Primary salivary gland-type lung cancer: Spectrum of clinical presentation, histopathologic and prognostic factors

Julian R. Molina, Marie Christine Aubry, Jean E. Lewis, Jason A. Wampfler, Brent A. Williams, David E. Midthun, Ping Yang, Stephen D. Cassivi

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139 Scopus citations


BACKGROUND. Primary salivary-type lung cancers are rare tumors that include adenoid cystic carcinoma (ACC) and mucoepidermoid carcinoma (MEC). The clinicopathologic profiles, symptoms on presentation, and long-term outcomes of patients with ACC and MEC as an overall group have not been defined recently. METHODS. In this study, the authors analyzed clinical outcome data from 62 patients who presented with a diagnosis of primary salivary-type lung cancer at the Mayo Clinic (Rochester, Minn) from 1972 to 2002. RESULTS. The median age at diagnosis for patients with MEC was 40 years (range, 6-78 years); and, for patients ACC, the median age at diagnosis was 54 years (range, 21-76 years). ACC was observed more frequently among women and girls. The main presenting symptom for both tumors was cough (70%), followed by dyspnea (51.7%), wheezing (38.3%), obstructive pneumonia (30%), hemoptysis (28.3%), and fever (16.7%). Tissues were available for review from all patients. Among the ACC tumors, 29 (74.4%) were cribriform, 7 (17.9%) were tubular, and 3 (7.7%) were the solid type. Most MEC tumors (65%) were intermediate grade (grade 2), and 30% were low grade (grade 1). Most salivary-type lung cancers presented in the trachea, in the carina, or in a main stem bronchus (70.7%). This location was observed more often (82.5%) for ACC tumors compared with MEC tumors (44.4%). Involvement of the lymph nodes was observed in 20% of patients and was more common among the patients with ACC (30.8%). Distant metastases were observed in 30.4% of the patients (15 patients in the ACC group [40.5%] compared with only 2 patients in the MEC group [10.5%]; P = .03). For patients who underwent complete surgical resection, the 3-, 5-, and 10-year survival rates were 82%, 70%, and 63%, respectively. The survival rates for surgical MEC patients were 94% at 3 years and 87% at both 5 years and 10 years. For surgical ACC patients, the survival rates were 73%, 57%, and 45% at 3, 5, and 10 years, respectively. The survival rate for patients with ACC who did not undergo surgery was 74% at 3 years, 53% at 5 years, and 31% at 10 years. The difference in survival between surgical and nonsurgical patients was statistically significant (P < .01). CONCLUSIONS. Patients with MEC and ACC frequently have a good long-term prognosis but do not always have indolent diseases. Local recurrence is likely if complete surgical resection is not achieved. ACC has a higher likelihood than MEC to metastasize. Overall, patients with MEC survive better than patients with ACC.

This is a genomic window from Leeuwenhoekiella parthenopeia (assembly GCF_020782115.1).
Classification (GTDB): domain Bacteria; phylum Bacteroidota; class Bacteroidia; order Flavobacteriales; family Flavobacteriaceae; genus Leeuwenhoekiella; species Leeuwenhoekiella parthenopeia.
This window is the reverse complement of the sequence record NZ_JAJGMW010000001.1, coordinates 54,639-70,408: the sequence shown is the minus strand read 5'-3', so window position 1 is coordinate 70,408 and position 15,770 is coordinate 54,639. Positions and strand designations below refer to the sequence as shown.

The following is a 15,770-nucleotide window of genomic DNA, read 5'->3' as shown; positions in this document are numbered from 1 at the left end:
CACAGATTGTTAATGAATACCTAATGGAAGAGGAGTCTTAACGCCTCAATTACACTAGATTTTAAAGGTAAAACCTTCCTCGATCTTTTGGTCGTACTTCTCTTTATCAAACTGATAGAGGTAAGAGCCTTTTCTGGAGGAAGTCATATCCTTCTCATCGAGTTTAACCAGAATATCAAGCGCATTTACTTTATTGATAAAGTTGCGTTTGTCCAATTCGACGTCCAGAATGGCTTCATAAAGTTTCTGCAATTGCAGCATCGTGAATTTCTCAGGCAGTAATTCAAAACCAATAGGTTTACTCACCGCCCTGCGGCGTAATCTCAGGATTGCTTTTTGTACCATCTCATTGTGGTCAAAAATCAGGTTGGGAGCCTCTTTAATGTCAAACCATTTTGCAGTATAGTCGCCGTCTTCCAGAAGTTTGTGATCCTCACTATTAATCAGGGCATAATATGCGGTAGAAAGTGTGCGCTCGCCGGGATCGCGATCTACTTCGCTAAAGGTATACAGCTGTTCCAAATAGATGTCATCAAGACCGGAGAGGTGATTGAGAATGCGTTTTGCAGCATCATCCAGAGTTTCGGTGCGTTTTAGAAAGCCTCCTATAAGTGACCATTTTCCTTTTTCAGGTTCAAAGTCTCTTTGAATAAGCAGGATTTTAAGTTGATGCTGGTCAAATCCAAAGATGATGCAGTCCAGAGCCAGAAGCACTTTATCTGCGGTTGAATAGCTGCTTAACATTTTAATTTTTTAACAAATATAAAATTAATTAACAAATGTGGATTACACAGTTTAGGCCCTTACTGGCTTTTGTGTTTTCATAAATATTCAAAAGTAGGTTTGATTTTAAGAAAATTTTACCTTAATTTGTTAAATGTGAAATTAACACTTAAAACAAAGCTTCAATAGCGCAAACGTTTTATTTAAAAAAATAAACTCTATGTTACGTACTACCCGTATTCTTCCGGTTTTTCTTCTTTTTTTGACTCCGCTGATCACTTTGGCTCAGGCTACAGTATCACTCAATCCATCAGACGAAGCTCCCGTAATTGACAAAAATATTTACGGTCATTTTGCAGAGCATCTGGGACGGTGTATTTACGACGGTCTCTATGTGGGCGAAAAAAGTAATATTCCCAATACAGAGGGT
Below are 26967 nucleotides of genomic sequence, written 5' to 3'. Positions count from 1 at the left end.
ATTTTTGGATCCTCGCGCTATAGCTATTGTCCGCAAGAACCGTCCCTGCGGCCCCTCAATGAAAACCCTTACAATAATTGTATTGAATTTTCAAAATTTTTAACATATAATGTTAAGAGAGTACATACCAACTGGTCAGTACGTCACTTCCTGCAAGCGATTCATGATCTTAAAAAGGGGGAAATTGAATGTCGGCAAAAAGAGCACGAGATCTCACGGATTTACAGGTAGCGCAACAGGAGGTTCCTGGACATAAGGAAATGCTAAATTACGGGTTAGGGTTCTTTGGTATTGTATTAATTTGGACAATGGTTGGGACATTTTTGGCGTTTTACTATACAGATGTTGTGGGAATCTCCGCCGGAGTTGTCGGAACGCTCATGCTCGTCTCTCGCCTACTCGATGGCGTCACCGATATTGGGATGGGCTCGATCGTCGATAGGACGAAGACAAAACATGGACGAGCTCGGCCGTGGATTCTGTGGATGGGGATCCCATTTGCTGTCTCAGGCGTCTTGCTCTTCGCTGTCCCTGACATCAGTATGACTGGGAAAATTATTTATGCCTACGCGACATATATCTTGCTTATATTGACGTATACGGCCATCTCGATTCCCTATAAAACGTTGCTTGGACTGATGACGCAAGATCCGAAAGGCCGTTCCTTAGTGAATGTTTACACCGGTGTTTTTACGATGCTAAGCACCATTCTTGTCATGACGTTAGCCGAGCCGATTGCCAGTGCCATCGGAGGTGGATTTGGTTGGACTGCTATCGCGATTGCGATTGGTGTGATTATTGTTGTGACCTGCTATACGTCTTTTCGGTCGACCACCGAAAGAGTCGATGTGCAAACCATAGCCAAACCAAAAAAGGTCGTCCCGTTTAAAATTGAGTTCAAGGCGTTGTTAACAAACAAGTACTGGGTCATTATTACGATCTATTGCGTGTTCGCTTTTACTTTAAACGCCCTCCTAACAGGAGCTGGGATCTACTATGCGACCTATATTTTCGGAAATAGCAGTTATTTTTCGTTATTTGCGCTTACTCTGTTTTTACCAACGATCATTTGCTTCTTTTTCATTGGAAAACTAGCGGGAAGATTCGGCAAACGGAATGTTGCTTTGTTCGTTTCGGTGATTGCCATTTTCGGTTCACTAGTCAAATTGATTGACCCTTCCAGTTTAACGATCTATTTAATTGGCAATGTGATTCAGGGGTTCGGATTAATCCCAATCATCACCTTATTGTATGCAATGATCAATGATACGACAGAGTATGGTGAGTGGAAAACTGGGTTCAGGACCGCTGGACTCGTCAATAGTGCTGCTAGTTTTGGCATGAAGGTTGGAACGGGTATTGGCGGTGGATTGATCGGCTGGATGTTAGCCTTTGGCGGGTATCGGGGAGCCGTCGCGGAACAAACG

Original languageEnglish (US)
Pages (from-to)2253-2259
Number of pages7
Issue number10
StatePublished - Nov 15 2007


  • Adenoid cystic carcinoma
  • Histology
  • Lung cancer
  • Mucoepidermoid carcinoma
  • Overall survival
  • TNM staging

ASJC Scopus subject areas

  • Oncology
  • Cancer Research


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